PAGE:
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With millions of people around the work receiving vitamin D tests indicating that they are deficient, the Endocrine Society recently released updated guidelines for optimal blood concentrations of the nutrient.
The new recommendations call for concentrations of between 30 and 60 nanograms per milliliter of blood. This represents a significant increase over previous guidelines.
Representatives of the society said that between 40 and 75 percent of the world's population is vitamin D deficient. Low levels of the nutrient can contribute to a range of potentially serious medical conditions, including osteoporosis, rickets and skin conditions. Additionally, emerging research has tied deficiencies to an increased risk of developing certain cancers as well as multiple sclerosis.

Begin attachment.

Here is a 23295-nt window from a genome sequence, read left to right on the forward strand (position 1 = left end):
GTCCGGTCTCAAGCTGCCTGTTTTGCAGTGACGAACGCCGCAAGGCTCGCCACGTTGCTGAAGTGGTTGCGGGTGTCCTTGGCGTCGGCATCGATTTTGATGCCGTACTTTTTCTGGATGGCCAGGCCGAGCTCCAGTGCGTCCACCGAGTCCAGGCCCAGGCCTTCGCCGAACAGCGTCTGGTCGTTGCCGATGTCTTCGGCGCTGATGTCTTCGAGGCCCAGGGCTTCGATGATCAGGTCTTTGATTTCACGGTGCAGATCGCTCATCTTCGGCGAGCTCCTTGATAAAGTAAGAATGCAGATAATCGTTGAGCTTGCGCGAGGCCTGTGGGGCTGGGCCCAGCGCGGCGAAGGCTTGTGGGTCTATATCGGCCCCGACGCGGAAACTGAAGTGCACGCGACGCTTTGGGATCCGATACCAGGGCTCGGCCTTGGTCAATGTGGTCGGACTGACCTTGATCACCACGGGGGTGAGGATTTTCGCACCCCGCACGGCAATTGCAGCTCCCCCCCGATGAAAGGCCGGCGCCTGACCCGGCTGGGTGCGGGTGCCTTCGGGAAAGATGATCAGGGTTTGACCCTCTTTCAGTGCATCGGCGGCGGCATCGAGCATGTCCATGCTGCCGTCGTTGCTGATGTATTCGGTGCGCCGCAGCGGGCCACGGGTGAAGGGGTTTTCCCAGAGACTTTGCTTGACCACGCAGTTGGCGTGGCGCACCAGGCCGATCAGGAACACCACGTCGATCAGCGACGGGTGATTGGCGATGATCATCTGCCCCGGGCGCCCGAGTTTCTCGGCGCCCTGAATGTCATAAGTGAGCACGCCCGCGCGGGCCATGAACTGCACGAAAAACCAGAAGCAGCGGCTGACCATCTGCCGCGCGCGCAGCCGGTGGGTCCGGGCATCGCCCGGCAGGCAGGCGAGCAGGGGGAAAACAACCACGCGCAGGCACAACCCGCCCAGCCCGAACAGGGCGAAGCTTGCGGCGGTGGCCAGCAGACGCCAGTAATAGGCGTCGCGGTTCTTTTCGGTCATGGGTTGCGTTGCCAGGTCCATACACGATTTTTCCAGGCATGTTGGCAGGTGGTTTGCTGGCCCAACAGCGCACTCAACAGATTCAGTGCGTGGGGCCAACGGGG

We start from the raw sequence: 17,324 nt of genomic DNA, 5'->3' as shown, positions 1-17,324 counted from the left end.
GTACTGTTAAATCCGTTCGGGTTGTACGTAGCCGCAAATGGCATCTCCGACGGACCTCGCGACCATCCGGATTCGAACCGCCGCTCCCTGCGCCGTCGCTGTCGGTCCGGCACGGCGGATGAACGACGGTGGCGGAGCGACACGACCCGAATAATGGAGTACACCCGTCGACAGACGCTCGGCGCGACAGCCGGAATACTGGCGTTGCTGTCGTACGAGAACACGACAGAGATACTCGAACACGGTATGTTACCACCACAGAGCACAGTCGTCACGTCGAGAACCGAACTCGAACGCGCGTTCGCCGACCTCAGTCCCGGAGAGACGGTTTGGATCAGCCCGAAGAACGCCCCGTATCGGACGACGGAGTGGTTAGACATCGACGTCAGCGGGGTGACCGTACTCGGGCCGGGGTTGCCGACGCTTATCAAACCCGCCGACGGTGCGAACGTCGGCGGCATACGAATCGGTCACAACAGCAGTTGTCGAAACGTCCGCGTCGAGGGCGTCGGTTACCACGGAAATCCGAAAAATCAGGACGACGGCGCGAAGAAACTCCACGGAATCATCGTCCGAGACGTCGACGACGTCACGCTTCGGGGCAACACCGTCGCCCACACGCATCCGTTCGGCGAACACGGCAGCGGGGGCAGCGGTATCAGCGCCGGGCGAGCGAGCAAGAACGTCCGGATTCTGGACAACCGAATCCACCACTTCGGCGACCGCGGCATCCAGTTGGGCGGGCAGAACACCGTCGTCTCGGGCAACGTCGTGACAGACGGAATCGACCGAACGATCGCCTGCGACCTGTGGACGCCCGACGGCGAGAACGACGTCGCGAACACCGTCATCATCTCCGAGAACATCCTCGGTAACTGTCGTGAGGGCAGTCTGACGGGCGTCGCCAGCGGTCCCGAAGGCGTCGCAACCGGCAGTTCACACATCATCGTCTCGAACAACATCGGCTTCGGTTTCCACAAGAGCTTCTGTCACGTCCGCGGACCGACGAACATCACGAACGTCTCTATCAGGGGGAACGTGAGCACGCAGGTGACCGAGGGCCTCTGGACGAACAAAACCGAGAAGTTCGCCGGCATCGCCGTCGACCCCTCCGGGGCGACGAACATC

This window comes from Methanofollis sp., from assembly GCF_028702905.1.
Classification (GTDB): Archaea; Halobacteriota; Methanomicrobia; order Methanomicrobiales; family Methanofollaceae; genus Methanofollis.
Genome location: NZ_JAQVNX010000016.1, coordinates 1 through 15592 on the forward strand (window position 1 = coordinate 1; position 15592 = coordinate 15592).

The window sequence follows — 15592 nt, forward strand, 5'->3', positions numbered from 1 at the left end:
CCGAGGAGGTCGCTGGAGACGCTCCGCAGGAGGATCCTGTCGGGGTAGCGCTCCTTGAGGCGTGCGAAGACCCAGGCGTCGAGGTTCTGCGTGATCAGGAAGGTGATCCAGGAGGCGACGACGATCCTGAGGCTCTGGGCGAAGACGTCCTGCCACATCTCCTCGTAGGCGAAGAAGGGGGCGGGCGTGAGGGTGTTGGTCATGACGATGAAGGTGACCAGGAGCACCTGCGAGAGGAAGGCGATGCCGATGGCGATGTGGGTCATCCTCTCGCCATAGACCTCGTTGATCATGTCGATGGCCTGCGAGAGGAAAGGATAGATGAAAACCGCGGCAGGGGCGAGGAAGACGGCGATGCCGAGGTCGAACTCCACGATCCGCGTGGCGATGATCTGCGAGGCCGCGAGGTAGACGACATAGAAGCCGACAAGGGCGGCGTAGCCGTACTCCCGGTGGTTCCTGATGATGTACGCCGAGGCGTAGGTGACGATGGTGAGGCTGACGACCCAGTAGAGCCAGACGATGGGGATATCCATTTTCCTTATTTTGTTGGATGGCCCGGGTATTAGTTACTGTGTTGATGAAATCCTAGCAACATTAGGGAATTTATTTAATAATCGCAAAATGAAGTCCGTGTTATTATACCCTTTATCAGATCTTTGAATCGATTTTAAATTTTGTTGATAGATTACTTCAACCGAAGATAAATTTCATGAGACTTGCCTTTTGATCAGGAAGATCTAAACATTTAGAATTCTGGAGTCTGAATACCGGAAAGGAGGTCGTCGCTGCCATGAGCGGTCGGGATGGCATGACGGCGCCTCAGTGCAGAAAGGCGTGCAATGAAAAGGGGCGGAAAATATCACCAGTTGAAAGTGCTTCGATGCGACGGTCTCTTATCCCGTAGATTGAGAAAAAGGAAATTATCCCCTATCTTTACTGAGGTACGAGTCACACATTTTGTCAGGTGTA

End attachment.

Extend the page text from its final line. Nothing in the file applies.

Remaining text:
"Our objective is to provide guidelines to clinicians for the evaluation, treatment, and prevention of vitamin D deficiency with an emphasis on the care of patients who are at risk for deficiency," said Michael Hoick, a Boston University researcher who introduced the society's new recommendations.
In addition to the new guidelines, the group recommended that anyone who had certain risk factors for deficiency seek vitamin D testing.
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